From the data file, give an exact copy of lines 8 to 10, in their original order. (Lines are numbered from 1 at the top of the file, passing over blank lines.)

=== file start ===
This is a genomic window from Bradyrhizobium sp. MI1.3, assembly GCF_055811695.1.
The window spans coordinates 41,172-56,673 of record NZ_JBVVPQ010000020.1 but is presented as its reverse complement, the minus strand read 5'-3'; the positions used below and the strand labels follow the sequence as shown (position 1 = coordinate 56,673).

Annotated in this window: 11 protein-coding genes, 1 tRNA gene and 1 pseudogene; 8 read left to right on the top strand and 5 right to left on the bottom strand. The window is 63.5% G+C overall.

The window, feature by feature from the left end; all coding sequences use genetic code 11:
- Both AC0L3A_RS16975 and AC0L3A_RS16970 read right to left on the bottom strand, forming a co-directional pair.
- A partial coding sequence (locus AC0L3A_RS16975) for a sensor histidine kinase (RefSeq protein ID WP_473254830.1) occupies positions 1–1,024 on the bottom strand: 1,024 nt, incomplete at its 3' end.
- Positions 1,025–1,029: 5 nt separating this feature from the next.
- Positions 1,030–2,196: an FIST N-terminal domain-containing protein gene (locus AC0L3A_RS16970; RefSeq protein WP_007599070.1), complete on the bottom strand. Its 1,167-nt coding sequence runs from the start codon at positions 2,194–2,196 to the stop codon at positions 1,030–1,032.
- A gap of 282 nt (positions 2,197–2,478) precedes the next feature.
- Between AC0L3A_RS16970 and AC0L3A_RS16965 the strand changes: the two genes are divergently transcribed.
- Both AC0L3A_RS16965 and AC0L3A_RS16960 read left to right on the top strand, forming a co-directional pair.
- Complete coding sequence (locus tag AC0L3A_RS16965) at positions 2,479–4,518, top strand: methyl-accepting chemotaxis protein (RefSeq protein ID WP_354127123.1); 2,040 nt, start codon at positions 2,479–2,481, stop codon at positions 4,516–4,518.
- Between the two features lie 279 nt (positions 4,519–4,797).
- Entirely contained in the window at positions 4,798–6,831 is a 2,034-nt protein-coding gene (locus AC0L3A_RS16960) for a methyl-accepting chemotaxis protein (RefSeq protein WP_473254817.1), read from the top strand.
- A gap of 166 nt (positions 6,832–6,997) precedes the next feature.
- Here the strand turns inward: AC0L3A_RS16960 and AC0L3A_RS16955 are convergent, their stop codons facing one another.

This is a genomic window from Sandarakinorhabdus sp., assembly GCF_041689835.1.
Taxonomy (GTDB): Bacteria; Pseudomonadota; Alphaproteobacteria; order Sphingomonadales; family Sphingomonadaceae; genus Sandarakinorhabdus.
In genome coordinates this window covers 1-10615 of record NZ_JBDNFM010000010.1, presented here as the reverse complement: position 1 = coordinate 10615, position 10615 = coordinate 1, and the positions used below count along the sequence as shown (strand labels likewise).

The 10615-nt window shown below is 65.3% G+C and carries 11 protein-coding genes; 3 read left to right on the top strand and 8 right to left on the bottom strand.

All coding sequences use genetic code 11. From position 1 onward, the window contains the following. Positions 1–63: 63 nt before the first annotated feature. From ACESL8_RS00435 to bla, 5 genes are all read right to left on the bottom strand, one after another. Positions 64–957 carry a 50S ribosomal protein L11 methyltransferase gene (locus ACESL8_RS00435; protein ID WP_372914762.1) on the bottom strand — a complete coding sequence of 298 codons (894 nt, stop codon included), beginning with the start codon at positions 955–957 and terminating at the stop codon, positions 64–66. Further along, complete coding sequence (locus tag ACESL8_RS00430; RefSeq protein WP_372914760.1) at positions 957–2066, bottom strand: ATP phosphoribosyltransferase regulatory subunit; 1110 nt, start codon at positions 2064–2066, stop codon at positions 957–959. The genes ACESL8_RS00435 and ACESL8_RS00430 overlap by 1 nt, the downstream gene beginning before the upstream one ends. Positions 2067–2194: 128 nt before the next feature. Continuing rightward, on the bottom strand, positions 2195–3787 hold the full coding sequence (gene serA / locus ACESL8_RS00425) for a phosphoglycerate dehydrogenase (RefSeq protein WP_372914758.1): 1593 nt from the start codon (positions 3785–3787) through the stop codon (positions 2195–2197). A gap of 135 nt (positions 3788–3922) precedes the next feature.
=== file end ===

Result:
- Positions 1,030–2,196: an FIST N-terminal domain-containing protein gene (locus AC0L3A_RS16970; RefSeq protein WP_007599070.1), complete on the bottom strand. Its 1,167-nt coding sequence runs from the start codon at positions 2,194–2,196 to the stop codon at positions 1,030–1,032.
- A gap of 282 nt (positions 2,197–2,478) precedes the next feature.
- Between AC0L3A_RS16970 and AC0L3A_RS16965 the strand changes: the two genes are divergently transcribed.